Film Focus: Wide Angle - 120 years of Hungarian cinema


The Dance, the first Hungarian film that already contained staged scenes, was screened at the Urania Scientific Theatre in Budapest on April 30, 1901. This date is considered to be the birthday of Hungarian film. 120 years have passed since then.


The exhibition organized on the occasion of the anniversary aims to give a comprehensive picture of the past and present of the Hungarian film art and film industry, which constitutes an important part of our culture from the very first moment. It invites the visitor on a special journey that leads from the birth of the film, through the silent film era and the invention of sound film to the present day. The exhibit presents the masters of different periods and the great classics, but you can also get acquainted with the works that have been forgotten, however, are significant from the point of view of film history. The creative process, the production technology and the experience of watching movies are equally important parts of this world, so the exhibition provides space for these themes as well. It also gives an overview of the lives of Hungarian-born artists who have had an international career and who have also made their mark in international film industry.

FILM FOCUS - They thought in unforgettable images

To mark this anniversary, the Hungarian National Film Institute is celebrating a year of commemoration with a selection of classics from the first 120 years of Hungarian cinema. The 11 films are by different authors, from different periods in the history of Hungarian cinema, but all represent a milestone. The films were fully restored as part of the National Film Institute's film restoration program, which began in 2017.

Unfortunately, only a few films from the silent film era have been preserved for posterity, out of which two exceptional films A tolonc (The Undesirable) and Az Aranyember (The Man of Gold), will be screened. What they have in common is that the directors of these two films left their native country to build a brilliant career abroad. While the director of the former is Mihály Kertész, who became world famous with Casablanca, The Man of Gold gives us an insight into the adventurous world of Sándor Korda, the young Sir Alexander Korda. The National Film Institute has launched the Hungarica International Cinematic Research Program to explore and preserve the Hungarian and Hungarian-related film heritage abroad.

Emberek a havason (People of the Mountains) was already made in the era of sound film and is internationally considered a pioneering work. This ballad, set in the mountains of Transylvania, won the "most artistic film" award at the Venice Film Festival in 1942 and was hailed as a precursor of Italian neo-realism. One of the highlights of the program is undoubtedly Zoltán Fábri's masterpiece, A Körhinta (Merry-Go-Round), which was made during the thaw following Stalin's death and is distinguished by its dramatic power and visuality. The captivating village story of Romeo and Juliet remains an important reference point in Hungarian culture, often evoked and revisited in later films.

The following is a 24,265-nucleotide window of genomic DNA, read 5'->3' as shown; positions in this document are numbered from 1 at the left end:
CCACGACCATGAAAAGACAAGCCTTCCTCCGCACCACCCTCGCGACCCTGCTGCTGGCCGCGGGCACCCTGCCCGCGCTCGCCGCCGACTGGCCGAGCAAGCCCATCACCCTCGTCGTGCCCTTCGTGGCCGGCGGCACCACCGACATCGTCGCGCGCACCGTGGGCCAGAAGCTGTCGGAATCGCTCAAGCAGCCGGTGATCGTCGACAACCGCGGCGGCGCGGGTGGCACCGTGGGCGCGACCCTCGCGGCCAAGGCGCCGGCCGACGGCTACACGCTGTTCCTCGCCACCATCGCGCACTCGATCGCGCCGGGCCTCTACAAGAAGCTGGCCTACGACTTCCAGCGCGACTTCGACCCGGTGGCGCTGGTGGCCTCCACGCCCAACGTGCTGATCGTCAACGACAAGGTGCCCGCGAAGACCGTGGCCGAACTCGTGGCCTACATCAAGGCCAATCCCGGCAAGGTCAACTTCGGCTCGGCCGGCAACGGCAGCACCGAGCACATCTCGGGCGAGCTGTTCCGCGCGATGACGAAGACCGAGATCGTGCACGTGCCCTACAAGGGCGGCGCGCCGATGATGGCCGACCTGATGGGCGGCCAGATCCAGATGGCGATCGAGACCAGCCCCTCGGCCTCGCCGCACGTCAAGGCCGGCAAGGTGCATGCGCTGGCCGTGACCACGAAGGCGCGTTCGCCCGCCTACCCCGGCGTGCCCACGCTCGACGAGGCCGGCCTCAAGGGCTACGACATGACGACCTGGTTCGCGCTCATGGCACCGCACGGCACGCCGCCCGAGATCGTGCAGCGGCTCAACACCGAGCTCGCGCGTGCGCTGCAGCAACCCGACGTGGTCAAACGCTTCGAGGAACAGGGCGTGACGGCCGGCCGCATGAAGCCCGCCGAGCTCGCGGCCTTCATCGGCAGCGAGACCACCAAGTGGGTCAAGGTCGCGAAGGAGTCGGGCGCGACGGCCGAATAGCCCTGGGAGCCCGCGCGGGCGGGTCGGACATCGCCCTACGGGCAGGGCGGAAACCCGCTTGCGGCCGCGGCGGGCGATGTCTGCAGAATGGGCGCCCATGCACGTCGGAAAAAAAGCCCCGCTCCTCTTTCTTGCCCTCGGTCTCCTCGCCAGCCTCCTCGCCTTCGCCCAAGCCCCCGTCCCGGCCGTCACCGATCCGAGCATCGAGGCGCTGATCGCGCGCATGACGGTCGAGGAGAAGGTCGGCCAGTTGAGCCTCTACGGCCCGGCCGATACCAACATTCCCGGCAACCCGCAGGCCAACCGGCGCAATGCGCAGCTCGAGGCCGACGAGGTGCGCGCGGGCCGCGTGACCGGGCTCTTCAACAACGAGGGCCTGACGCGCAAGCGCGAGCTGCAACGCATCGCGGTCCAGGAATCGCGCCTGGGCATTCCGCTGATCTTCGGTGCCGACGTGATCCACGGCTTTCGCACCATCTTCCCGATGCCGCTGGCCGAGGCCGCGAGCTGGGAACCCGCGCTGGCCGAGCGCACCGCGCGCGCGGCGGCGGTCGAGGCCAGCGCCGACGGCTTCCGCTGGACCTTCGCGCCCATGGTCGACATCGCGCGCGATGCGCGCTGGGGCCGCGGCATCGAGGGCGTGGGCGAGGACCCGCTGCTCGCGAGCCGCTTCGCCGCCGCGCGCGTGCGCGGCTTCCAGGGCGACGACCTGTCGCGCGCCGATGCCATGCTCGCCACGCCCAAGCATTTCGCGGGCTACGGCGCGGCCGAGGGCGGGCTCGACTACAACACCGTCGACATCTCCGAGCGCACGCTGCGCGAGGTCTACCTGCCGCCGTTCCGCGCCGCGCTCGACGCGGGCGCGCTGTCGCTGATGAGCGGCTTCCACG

The beautiful and poetic opening film of the Hungarian New Wave, Sodrásban (Current), made in 1963, also deals with young people searching for their own path. Through the stories of first-generation intellectuals, the film speaks of the relationship between town and country, tradition and modernity, growth and responsibility. In many ways, the life of Márta Mészáros is already breaking taboos. She was the first woman director and the first Hungarian to win the Golden Bear at the Berlin Film Festival in 1975 and the European Film Academy's Lifetime Achievement Award in 2021. Among her audacious films about the fate of women, Kilenc hónap (Nine months) is in the programme.

The relationship between history and individual destiny is a recurring theme in Hungarian films, treated in a different way by each filmmaker. Miklós Jancsó's legendary film Szegénylegények (The Round-Up) is set in the Hungarian desert and illustrates the workings of tyranny. Jancsó's unique cinematic language, the constantly moving camera, and the spectacle of wide-open spaces are almost hypnotic. Sándor Sára's A Feldobott kő (The Upthrown Stone) follows a boy preparing to become a film director, "thinking in pictures," and traces the period 1945-1956 in huge spectacular establishing shots. One of the most beautiful films in the history of Hungarian cinema is Szerelem (Love) by Károly Makk. In this story, two women, a wife and a mother, wait for their husband, a political prisoner, to return home. The world they create through their memories and imagination defies the harshness of the dictatorship and preserves a sense of hope. István Szabó's Mephisto, an unforgettable drama about the relationship between power and art, was the first Hungarian film to win the Oscar for Best Foreign Film. Moszkva tér (Moscow Square) is a personal story of regime change in Eastern Europe, which has become a cult film in Hungary.

The 11 unforgettable films screened as part of the anniversary celebration open a window on a rich history of cinema that still has much to discover.

In partnership with the Liszt Institute - Hungarian Cultural Centre in Brussels and the Hungarian National Film Institute.